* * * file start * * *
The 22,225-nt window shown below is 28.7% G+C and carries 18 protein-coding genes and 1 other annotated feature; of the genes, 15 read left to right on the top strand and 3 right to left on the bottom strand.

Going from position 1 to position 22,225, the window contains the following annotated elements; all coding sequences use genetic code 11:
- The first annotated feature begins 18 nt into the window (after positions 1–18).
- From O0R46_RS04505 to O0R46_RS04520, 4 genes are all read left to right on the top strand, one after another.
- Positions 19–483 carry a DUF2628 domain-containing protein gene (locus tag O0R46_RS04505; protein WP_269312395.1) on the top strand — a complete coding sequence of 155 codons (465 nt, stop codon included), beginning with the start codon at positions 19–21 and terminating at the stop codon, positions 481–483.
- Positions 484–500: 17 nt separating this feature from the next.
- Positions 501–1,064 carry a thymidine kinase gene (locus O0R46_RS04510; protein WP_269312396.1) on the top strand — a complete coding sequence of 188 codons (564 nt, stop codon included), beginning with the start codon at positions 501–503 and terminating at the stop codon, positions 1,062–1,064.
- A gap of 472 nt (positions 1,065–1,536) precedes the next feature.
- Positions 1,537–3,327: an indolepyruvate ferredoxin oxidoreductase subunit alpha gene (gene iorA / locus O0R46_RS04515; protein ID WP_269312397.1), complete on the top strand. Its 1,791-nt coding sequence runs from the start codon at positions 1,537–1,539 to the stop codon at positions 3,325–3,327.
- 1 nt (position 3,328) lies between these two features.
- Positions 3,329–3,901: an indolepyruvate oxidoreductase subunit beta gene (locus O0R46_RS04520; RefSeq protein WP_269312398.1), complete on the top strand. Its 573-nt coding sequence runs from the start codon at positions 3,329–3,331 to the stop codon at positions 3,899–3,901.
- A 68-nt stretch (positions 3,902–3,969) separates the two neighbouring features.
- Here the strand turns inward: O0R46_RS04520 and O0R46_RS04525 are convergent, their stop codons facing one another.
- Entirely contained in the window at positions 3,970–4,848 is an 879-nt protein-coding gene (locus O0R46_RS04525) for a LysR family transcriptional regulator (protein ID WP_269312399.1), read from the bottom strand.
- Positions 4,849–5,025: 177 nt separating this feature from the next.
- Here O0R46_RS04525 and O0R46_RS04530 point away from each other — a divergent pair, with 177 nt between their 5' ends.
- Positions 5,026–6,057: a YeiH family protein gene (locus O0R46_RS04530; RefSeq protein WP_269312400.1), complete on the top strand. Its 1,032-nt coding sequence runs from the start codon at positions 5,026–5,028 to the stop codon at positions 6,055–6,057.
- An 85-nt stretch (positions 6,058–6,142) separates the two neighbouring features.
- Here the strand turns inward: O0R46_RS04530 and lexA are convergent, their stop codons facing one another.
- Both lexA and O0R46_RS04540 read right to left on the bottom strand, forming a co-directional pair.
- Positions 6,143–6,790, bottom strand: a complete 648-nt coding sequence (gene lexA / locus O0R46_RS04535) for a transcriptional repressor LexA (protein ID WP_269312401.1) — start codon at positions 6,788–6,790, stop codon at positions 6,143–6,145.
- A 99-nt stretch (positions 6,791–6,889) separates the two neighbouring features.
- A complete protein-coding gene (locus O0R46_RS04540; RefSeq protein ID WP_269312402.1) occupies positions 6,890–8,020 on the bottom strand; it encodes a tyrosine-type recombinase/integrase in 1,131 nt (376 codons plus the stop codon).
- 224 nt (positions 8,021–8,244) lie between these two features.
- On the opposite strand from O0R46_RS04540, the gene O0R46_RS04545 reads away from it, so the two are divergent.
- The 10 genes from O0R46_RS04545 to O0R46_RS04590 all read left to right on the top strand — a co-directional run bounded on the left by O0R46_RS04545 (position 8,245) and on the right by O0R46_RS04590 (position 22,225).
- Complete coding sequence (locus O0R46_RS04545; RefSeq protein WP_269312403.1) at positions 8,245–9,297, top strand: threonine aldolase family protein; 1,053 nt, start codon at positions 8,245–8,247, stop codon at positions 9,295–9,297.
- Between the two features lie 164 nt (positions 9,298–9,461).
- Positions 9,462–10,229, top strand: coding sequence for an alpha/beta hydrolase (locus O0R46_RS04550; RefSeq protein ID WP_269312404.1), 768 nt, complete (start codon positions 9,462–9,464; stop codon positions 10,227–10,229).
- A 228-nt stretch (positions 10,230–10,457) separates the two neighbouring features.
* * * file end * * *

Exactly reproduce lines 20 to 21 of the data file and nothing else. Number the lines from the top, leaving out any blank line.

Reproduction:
- Both lexA and O0R46_RS04540 read right to left on the bottom strand, forming a co-directional pair.
- Positions 6,143–6,790, bottom strand: a complete 648-nt coding sequence (gene lexA / locus O0R46_RS04535) for a transcriptional repressor LexA (protein ID WP_269312401.1) — start codon at positions 6,788–6,790, stop codon at positions 6,143–6,145.